Original languageEnglish (US)
Pages (from-to)1398-1407
Number of pages10
JournalCritical Care Medicine
Volume45
Issue number8
DOIs
StatePublished - Aug 1 2017
Externally publishedYes

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Craniocerebral Trauma
Mortality
Intracranial Pressure
Traumatic Brain Injury
Resuscitation
Wounds and Injuries
Seizures
Glasgow Coma Scale
Intracranial Hypertension
Apnea
Tertiary Care Centers
Observational Studies
Cohort Studies

Keywords

  • abusive head injury
  • comparative effectiveness research
  • pediatric neurocritical care
  • pediatric traumatic brain injury
  • secondary injuries

ASJC Scopus subject areas

  • Critical Care and Intensive Care Medicine

Cite this

Abusive head trauma and mortality-an analysis from an international comparative effectiveness study of children with severe traumatic brain injury. / Miller Ferguson, Nikki; Sarnaik, Ajit; Miles, Darryl; Shafi, Nadeem; Peters, Mark J.; Truemper, Edward; Vavilala, Monica S.; Bell, Michael J.; Wisniewski, Stephen R.; Luther, James F.; Hartman, Adam L.; Kochanek, Patrick M.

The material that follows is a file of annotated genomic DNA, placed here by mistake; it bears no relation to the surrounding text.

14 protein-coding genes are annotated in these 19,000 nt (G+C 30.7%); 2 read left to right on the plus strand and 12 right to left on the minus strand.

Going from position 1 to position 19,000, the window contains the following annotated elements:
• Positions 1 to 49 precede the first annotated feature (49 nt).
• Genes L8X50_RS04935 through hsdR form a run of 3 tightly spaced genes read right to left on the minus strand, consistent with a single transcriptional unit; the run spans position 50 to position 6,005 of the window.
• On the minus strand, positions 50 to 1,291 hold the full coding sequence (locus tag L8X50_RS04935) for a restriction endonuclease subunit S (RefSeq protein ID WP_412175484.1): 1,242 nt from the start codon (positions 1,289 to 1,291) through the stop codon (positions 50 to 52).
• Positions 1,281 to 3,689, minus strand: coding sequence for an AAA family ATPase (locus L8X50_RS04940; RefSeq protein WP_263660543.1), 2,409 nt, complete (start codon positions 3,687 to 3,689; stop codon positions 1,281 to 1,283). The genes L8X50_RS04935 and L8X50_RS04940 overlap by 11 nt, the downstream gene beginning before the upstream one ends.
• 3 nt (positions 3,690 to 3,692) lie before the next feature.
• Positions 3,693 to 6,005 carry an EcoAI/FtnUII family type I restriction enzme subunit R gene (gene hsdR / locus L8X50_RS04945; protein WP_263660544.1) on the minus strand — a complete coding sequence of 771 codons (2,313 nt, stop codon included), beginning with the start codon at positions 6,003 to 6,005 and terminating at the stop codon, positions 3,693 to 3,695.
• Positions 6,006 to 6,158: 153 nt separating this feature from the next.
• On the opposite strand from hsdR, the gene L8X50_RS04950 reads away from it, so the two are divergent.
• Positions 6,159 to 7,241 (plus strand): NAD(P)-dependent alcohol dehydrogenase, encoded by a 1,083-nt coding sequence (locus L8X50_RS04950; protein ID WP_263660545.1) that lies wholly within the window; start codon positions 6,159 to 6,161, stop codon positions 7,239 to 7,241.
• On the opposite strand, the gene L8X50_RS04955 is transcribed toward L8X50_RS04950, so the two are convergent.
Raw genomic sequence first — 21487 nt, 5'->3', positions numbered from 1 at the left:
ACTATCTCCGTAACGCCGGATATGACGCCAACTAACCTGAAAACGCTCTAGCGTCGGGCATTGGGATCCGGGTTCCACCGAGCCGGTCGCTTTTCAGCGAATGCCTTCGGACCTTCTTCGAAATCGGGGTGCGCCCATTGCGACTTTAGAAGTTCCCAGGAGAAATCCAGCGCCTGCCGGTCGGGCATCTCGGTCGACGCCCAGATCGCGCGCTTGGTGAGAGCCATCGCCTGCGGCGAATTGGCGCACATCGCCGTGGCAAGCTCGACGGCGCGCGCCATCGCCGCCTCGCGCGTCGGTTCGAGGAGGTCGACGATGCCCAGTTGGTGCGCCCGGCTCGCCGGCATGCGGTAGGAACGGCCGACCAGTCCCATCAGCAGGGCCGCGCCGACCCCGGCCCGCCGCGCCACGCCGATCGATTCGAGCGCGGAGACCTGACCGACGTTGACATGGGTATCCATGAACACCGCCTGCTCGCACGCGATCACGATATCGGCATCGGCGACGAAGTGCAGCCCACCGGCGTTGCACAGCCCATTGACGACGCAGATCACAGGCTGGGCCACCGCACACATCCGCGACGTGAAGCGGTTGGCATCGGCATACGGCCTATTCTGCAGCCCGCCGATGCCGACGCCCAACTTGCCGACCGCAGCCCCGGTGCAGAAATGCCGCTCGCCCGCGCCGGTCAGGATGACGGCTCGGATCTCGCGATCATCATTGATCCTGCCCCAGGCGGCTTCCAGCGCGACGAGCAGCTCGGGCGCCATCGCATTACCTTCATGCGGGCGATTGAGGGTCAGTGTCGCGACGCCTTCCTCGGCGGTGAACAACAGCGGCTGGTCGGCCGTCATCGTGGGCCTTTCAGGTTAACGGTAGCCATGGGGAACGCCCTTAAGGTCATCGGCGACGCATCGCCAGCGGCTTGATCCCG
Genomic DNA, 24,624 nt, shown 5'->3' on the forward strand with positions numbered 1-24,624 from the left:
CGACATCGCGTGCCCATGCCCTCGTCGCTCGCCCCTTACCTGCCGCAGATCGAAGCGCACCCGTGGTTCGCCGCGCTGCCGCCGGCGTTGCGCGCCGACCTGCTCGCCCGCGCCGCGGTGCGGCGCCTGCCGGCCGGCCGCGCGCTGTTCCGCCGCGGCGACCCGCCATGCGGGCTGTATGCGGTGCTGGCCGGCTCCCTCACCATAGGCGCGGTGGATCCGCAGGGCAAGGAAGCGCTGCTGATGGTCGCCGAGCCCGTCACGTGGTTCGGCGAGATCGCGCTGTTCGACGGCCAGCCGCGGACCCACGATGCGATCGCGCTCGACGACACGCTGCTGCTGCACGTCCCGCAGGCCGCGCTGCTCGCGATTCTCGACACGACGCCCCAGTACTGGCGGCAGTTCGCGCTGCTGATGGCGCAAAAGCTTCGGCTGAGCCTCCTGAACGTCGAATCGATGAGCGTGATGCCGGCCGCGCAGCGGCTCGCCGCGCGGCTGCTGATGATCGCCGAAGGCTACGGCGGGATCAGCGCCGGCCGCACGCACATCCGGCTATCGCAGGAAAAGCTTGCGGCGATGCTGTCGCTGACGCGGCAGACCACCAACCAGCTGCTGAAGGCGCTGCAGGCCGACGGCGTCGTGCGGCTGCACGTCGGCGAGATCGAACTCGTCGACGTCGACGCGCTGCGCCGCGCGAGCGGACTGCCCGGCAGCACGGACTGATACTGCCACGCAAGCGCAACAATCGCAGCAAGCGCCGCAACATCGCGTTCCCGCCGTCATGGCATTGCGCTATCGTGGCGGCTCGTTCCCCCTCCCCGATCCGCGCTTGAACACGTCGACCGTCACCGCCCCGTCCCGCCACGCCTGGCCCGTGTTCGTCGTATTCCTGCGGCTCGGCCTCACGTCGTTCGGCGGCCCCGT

In: Critical Care Medicine, Vol. 45, No. 8, 01.08.2017, p. 1398-1407.

Research output: Contribution to journalArticle

Miller Ferguson, N, Sarnaik, A, Miles, D, Shafi, N, Peters, MJ, Truemper, E, Vavilala, MS, Bell, MJ, Wisniewski, SR, Luther, JF, Hartman, AL & Kochanek, PM 2017, 'Abusive head trauma and mortality-an analysis from an international comparative effectiveness study of children with severe traumatic brain injury', Critical Care Medicine, vol. 45, no. 8, pp. 1398-1407. https://doi.org/10.1097/CCM.0000000000002378
Miller Ferguson, Nikki ; Sarnaik, Ajit ; Miles, Darryl ; Shafi, Nadeem ; Peters, Mark J. ; Truemper, Edward ; Vavilala, Monica S. ; Bell, Michael J. ; Wisniewski, Stephen R. ; Luther, James F. ; Hartman, Adam L. ; Kochanek, Patrick M. / Abusive head trauma and mortality-an analysis from an international comparative effectiveness study of children with severe traumatic brain injury. In: Critical Care Medicine. 2017 ; Vol. 45, No. 8. pp. 1398-1407.